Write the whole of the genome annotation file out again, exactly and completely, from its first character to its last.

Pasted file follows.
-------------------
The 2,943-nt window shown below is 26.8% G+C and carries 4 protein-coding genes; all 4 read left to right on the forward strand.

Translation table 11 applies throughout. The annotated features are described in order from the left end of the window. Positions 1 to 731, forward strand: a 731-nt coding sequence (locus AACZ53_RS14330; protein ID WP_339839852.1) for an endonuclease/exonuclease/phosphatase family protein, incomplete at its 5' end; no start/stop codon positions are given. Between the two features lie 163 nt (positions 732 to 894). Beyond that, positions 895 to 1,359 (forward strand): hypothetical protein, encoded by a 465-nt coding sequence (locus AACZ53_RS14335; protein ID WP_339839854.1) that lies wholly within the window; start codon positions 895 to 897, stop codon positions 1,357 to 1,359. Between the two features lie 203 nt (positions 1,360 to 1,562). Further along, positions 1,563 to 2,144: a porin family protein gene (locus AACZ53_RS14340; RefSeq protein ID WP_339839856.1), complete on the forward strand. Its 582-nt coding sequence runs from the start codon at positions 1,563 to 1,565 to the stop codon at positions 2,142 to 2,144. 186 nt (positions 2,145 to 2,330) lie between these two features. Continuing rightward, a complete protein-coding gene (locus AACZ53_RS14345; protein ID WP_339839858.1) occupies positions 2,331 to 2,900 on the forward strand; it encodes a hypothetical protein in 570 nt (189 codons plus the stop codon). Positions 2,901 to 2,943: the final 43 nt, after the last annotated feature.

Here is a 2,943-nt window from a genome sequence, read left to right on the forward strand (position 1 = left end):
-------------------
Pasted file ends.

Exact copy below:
The 2,943-nt window shown below is 26.8% G+C and carries 4 protein-coding genes; all 4 read left to right on the forward strand.

Translation table 11 applies throughout. The annotated features are described in order from the left end of the window. Positions 1 to 731, forward strand: a 731-nt coding sequence (locus AACZ53_RS14330; protein ID WP_339839852.1) for an endonuclease/exonuclease/phosphatase family protein, incomplete at its 5' end; no start/stop codon positions are given. Between the two features lie 163 nt (positions 732 to 894). Beyond that, positions 895 to 1,359 (forward strand): hypothetical protein, encoded by a 465-nt coding sequence (locus AACZ53_RS14335; protein ID WP_339839854.1) that lies wholly within the window; start codon positions 895 to 897, stop codon positions 1,357 to 1,359. Between the two features lie 203 nt (positions 1,360 to 1,562). Further along, positions 1,563 to 2,144: a porin family protein gene (locus AACZ53_RS14340; RefSeq protein ID WP_339839856.1), complete on the forward strand. Its 582-nt coding sequence runs from the start codon at positions 1,563 to 1,565 to the stop codon at positions 2,142 to 2,144. 186 nt (positions 2,145 to 2,330) lie between these two features. Continuing rightward, a complete protein-coding gene (locus AACZ53_RS14345; protein ID WP_339839858.1) occupies positions 2,331 to 2,900 on the forward strand; it encodes a hypothetical protein in 570 nt (189 codons plus the stop codon). Positions 2,901 to 2,943: the final 43 nt, after the last annotated feature.

Here is a 2,943-nt window from a genome sequence, read left to right on the forward strand (position 1 = left end):